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Day 5: Alternative Motivation

“A positive attitude may not solve all of your problems, but it will annoy enough people to make it worth the effort.”

~Herm Albright

I would say that for a cynic such as myself, the decision to exude positivity for the sole purpose of pissing off other people (who are usually always grumpy anyway) would be a likely one.  After all, there are benefits to having a positive attitude, but they might not always be completely apparent at the outset of the day.  Therefore, when there is no real motivating factor for having a good attitude, it is imperative that we make one so that we can reap all the benefits of that attitude – even if some of them are kind of malicious… (I think malicious is too strong of a word).

Motivation is hard to come by.  Sometimes it’s possible to work towards a goal of a vacation, or a night out with friends, or to reach a personal best (like in running or something).  Other times, the end goal is either out of sight, or not immediately existent.  In those cases, is it okay to misplace your motivation?  Perhaps you choose to do something because it will make someone else happy, even if you really don’t want to do it.  Or maybe you’re seeking someone’s approval so your actions are done solely in an attempt to get that approval rather than to attain the end result of your action.  But let us say that the end result, even if accomplished for a completely unrelated reason, is something good, or worthwhile, or necessary in some way: Does it really matter if the motivation for that action was misplaced?

It’s a hard argument, I think.  As a kid you do your chores because you want your allowance, not because you actually care that the chores get done.  But who cares?  The house is clean, parents are happy, and you get your allowance.  Perhaps you make it a goal to outrun someone in a race.  Whether or not you succeed, in the end you have been physically active, increased your endurance or speed, and become more fit – All good things.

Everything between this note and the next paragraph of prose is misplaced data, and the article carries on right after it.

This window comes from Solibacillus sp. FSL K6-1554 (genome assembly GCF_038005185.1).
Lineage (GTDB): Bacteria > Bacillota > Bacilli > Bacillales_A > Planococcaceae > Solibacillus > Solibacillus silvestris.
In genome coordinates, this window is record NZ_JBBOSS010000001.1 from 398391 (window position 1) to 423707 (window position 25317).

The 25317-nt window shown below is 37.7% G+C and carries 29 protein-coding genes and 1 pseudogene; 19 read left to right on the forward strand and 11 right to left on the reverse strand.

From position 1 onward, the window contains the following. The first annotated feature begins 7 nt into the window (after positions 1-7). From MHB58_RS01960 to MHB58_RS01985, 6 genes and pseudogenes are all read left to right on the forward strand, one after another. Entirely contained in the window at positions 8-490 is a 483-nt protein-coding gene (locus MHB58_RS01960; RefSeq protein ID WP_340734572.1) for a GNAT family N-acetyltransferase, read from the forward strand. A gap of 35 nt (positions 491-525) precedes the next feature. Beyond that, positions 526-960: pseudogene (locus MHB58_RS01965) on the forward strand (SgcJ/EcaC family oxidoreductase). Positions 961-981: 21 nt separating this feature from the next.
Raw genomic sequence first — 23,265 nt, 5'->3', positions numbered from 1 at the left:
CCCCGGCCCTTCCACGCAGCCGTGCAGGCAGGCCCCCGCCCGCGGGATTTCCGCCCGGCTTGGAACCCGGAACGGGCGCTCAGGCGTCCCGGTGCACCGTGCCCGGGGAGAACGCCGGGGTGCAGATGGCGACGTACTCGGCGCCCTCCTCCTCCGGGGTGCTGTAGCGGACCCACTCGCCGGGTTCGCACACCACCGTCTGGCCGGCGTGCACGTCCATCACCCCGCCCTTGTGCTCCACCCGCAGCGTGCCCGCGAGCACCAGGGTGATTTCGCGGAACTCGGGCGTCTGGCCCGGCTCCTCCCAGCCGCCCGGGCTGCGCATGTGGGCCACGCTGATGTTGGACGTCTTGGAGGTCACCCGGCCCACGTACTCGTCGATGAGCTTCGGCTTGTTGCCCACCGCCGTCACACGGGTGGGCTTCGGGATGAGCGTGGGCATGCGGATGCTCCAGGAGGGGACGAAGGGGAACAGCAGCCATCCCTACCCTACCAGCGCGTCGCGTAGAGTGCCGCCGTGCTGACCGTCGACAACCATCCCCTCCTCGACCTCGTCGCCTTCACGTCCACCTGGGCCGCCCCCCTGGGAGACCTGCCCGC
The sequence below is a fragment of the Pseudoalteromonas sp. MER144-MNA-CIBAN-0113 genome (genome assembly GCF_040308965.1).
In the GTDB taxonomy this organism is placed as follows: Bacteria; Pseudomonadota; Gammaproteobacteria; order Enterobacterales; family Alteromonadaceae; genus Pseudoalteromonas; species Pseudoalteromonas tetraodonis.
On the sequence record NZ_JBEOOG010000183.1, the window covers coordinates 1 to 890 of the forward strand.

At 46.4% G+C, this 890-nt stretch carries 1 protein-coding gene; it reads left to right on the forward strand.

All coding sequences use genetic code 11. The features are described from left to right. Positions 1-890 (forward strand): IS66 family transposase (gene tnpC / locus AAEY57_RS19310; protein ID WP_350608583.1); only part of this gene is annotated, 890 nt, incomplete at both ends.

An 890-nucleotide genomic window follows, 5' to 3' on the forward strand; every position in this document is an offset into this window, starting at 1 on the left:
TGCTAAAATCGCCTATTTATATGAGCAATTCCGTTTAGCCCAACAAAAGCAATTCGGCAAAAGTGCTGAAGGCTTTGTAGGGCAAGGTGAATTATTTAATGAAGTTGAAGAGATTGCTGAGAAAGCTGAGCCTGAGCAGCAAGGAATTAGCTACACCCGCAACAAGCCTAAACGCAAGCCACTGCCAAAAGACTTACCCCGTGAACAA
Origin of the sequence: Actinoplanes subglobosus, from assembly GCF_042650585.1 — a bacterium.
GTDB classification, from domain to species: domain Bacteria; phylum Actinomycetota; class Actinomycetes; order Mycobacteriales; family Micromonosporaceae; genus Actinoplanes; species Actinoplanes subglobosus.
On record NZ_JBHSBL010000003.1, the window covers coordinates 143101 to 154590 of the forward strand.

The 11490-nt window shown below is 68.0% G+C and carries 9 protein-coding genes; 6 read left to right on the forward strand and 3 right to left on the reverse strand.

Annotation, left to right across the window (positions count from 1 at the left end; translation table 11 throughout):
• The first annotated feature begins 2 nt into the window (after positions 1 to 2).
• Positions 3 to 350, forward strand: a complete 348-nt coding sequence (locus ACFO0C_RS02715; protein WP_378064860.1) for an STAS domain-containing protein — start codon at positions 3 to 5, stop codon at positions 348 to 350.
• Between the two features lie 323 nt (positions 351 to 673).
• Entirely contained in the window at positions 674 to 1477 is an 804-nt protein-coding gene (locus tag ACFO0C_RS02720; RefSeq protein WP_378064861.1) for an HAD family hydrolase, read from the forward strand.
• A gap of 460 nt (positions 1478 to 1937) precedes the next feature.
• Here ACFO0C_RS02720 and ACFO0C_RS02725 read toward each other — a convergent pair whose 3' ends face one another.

But what about me?  What if the reason I keep going on from day to day is because I don’t want to let people down?  Or that I don’t want people to know that I quit?  Or maybe that I have too many student loans to pay off and this is the only way to do it?  What if I don’t always feel motivated by the desire to reach my goals – or that I want to finish my residency, or to become a knowledgeable, capable and compassionate physician?  I *want* all those things, I really do.  But they all just seem so far away and so out of reach.  If I just keep making it through for all these other reasons, will it matter in the end… if I get all those things I want in the long term?

7 thoughts on “Day 5: Alternative Motivation

  1. I wish I knew the answer to that. It is difficult for me on different levels, with nowhere near the type of job you have be responsible for. Here’s hoping for clarity sooner than later. ((Hugs))

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    1. I don’t think there ever is an answer. I’m also not sure that clarity ever exists either. Maybe one day it will prove me wrong?

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    1. I’m not sure if that is good or bad (that the paragraph is hitting home for you). It’s not the best place to be, I think. Let’s hope that it gets better…

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  2. This reminds me of when I was going into my eating disorder program. They did a kind of “readiness & motivation” interview, and a lot of the questions were asking whether I wanted to get better for myself or for other people.

    I think that when the motivation comes from within you, then it’s stronger, but maybe even though your motivation for the other people in your life and externals factors (like money), if it gets you to the end goal that you wanted to achieve, then does it really matter? It might make the journey that more hellish, but… I don’t know. You always ask such tough questions haha. I guess only time will tell.

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    1. You’re probably right: Motivation from within is probably stronger than any other motivation. But I guess if you don’t have that, external motivation can be a temporary substitute.

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